While this seems a good idea

Once Livecycle is installed, anyone who opens the preview environment will not only see your work, but they can also comment on it, in context, on top of the product UI.

I don't really know how I feel reading it 😂😂
Will that means that people will annoy constantly in develop environment (which is NEVER an environment for people to test, neither a stable one)? Or will that be placed only in QA/UAT/Preprod environment? Which is a later stage and therefore the "catch things in an early stage" will became blurred and less useful.

What happens then with this feedback? Will it need to be copy-pasted into the project issues tracker hence increasing the bureaucracy? Or will livecycle act as issue tracker as well? If so, which integrations and capabilities does it have?

Good parts

I visited the website of livecycle and I feel that the most powerful features are those two:

If understood it properly, it will generate a preview per-commit or per PR. I'm wondering how many resources does it consume to do so but leaving this aside, I would love to have a preview for branch so, as you state in the text, other related departments can verify the developments.

Also, to toy around and maybe self-answer some of the questions above, does livecycle provide any free tier? Is there a way to self-host it or..? I didn't find a pricing in the navbar but the website does look like the product has a pricing 🤣

fyodorio profile image

Will that means that people will annoy constantly in develop environment

My worry as well 😅 this way we don’t get rid of the described problems at all, we only generate an additional set of 😫

palalet profile image
RadekHavelka • Edited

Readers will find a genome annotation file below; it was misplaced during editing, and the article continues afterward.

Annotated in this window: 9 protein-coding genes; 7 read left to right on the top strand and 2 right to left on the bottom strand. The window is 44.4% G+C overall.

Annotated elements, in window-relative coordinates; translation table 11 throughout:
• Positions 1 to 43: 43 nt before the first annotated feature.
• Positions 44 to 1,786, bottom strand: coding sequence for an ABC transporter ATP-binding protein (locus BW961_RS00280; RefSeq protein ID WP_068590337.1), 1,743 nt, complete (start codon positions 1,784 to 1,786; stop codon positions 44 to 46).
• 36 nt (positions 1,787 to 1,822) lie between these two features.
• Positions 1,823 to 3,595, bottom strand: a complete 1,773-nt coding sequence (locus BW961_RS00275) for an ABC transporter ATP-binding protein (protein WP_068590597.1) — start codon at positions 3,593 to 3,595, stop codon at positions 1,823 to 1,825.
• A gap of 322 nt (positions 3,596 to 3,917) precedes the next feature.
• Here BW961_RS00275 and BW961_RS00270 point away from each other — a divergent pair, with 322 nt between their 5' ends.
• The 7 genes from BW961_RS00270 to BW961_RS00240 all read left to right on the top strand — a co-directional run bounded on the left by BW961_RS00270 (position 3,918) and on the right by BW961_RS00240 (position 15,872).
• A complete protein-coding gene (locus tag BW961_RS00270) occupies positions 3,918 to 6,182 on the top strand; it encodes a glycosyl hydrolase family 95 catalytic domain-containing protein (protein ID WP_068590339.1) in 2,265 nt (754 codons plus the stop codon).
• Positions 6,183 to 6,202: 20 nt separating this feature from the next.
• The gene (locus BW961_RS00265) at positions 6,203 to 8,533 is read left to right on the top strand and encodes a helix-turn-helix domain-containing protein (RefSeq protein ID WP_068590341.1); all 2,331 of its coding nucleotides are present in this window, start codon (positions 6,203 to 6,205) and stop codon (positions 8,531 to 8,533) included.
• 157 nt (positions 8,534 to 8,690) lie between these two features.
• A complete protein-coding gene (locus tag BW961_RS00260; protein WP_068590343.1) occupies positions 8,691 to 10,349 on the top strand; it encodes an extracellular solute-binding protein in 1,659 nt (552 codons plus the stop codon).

So if it is not aiming to replace them it is actually yet another platform to switch between ...

zevireinitz profile image
Zevi Reinitz

No need to switch between, because Livecycle is not an independent "platform". It's a layer that gets built on top of your preview environments that lets everyone mark up their review comments in context. There is integration with other platforms to sync info, but the idea is that developers can spend more time in context, without jumping to a bunch of other platforms

joelbonetr profile image
JoelBonetR 🥇

Hi @yaarahendel 10/10 response! Thank you so much, everything's more clear now 😁

I don't know what Linear and ClickUp are but ping me when Livecycle supports Jira, GitHub and/or GitLab!

Also while I collaborate with some OSS, I work mostly in private repos being on clients of mine or from the multi-national I work in daily as TL.

At this point I feel it has potential to overcome certain projects issues (You know what kind of projects I mean).

Maybe a YouTube video to showcase the features would be nice, so I can send it to the super duper senior architects and sales directors along Livecycle's homepage, this way they can check if this product could suit in any project 😊
(as I'm not the one managing project budgets, contracts and so 😂)